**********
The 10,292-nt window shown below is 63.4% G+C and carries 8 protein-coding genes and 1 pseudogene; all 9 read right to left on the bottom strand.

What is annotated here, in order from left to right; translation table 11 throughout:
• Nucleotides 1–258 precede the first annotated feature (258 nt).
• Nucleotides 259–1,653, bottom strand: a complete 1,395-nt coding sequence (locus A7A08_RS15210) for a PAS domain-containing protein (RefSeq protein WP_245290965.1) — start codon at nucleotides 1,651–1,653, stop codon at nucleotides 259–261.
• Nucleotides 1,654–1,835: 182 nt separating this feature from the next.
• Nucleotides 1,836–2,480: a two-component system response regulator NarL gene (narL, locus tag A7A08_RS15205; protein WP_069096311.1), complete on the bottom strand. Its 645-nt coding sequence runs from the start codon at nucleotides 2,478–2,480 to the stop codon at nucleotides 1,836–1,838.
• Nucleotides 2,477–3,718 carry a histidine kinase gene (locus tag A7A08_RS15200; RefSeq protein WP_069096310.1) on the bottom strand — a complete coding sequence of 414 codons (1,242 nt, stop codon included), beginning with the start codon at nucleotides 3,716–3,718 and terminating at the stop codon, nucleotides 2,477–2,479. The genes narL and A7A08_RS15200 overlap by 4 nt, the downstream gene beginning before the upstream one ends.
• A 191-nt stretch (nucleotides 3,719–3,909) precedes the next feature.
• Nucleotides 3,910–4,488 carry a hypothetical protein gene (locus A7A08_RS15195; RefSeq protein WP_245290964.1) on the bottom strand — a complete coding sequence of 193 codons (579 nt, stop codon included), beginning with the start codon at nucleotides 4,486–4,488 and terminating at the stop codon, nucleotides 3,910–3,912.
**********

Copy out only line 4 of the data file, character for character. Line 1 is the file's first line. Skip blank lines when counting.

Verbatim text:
• Nucleotides 259–1,653, bottom strand: a complete 1,395-nt coding sequence (locus A7A08_RS15210) for a PAS domain-containing protein (RefSeq protein WP_245290965.1) — start codon at nucleotides 1,651–1,653, stop codon at nucleotides 259–261.